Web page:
A great many of us can’t resist the lure of a sugary treat. Those afflicted with what’s commonly known as a “sweet tooth” have a definite weakness when it comes to tasty foods such as cookies, cakes, candy, and other assorted products. It’s no surprise then that foods laden with sugar consistently rank as some of the best selling products on the market. Despite the popularity of these foods, however, more and more scientific research has indicated that those of us who regularly consume a diet rich in refined foods and sweet things which contain added sugar and ingredients such as high-fructose corn syrup may be putting not only our waistline but also our brain health at risk.
Do We Need Sugar In Our Diet?
It should be noted that sugar is a necessary part of your diet. In order for your body to function properly, it needs sugar to provide energy. The problem lies with the introduction of added sugars into your system. In terms of brain function, new research has uncovered evidence that these added sugars decrease the production of the chemical BDNP or brain- derived neurotrophic factor which is key to our ability to remember and learn. Low levels of BDNP have also been found in people suffering from conditions such as dementia and depression.
As a consumer, you might be unaware of all the foods that contain sugar. The sweet ingredient is commonly added to a wide variety of products, especially those dubbed as “diet” foods. Sugar can be found not only in foods you wouldn’t usually expect like bread, cereal, tomato sauce, and salad dressing.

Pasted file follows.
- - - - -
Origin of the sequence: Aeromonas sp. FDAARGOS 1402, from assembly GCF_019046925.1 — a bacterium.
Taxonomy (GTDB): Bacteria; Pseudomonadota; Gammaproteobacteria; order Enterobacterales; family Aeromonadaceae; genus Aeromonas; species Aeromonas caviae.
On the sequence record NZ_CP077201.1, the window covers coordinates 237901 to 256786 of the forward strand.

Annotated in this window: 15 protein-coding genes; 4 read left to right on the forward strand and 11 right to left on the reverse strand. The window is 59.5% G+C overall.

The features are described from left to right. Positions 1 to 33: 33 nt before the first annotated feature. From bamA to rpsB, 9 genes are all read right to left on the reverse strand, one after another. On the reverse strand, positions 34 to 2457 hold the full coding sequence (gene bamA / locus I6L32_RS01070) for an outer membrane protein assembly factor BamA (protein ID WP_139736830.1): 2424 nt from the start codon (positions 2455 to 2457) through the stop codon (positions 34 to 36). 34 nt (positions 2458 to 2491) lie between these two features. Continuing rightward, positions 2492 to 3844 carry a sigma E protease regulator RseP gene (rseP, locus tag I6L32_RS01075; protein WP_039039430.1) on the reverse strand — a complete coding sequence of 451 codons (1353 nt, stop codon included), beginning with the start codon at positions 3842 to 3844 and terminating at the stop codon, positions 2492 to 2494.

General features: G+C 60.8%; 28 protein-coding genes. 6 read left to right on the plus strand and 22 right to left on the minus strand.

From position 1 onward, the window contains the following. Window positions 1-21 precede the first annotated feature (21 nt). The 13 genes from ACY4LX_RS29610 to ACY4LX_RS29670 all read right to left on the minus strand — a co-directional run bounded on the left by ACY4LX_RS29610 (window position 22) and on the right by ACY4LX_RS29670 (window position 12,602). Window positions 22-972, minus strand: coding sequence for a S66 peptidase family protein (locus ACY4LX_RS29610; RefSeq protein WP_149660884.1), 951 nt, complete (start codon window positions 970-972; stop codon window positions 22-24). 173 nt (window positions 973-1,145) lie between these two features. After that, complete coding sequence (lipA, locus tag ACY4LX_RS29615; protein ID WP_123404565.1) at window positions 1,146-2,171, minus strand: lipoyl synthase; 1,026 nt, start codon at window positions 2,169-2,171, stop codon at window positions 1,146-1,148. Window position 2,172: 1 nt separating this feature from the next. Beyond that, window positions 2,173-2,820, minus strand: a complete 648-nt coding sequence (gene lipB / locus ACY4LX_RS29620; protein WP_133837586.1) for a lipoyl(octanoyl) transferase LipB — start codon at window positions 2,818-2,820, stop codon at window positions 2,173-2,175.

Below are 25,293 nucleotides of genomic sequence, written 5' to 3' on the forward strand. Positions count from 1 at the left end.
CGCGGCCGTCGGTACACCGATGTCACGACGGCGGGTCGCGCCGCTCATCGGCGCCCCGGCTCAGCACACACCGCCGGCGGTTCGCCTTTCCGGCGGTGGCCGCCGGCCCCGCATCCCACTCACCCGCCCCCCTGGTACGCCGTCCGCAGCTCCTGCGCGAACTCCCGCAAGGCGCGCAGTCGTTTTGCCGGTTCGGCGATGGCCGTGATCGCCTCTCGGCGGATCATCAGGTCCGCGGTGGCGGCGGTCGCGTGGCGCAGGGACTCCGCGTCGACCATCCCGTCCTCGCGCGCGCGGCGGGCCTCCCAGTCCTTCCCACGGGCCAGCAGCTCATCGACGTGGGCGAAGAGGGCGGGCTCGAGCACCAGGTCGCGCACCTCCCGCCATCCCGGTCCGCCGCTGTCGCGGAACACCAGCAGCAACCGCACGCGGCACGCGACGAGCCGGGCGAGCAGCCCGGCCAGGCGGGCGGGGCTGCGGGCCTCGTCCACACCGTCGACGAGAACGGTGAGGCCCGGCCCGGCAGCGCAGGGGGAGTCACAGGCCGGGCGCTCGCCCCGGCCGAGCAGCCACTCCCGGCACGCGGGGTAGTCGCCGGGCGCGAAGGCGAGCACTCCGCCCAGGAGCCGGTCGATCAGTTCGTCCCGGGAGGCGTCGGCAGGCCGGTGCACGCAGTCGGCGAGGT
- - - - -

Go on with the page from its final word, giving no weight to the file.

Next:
Using Natural vs Processed Sugar
Healthy fruits such as oranges and apples as well as dairy products like cheese and milk contain natural sugars in the form of fructose and lactose. Once ingested sugar, a carbohydrate, is converted into glucose and used by your body as a source of energy. According to the Cancer Treatment Centers of America, health problems occur when you consume a lot of foods containing refined or artificial sugars (such as sucrose) which are produced by extracting natural sugars from foods such as sugar cane and beets.
Due to elevated blood sugar levels, it’s been proven that people suffering from diabetes experience an increased risk of developing dementia. The role of insulin is key in relation to brain damage caused by sugary foods. An excess of sugar in your blood stream results in your pancreas producing an increased amount of insulin which may find it’s way into your brain cells.
To combat this excess insulin the brain secretes an enzyme normally used to remove protein. This, in turn, results in the build up of harmful beta-amyloid protein which has been linked with cognitive issues such as dementia and memory loss.
Recent medical research has indicated that aside from well-documented problems such as tooth decay and obesity those of us who consume foods rich in added sugar are at risk for developing memory loss. According to a 2014 article by Dr. Mark Stengler, heightened sugar levels may have the effect of shrinking your hippocampus, which is the portion of your brain that plays an important role in functions such as learning and memory.
A 2012 article in Forbes reported that eating too many sugary foods may contribute to memory loss, depression, and an array of learning disorders. Research has also linked consumption of added sugars to the inability to stop yourself from overeating which contributes to the problem of obesity. Eating too many sweets interferes with your body’s production of oxytocin which is key in terms of signaling you to stop eating.
New research continues to prove that eating a healthy diet rich in fruits and vegetables and low in sugary foods is not only better for your physical well being but, also reduces the risks to your mental and cognitive health.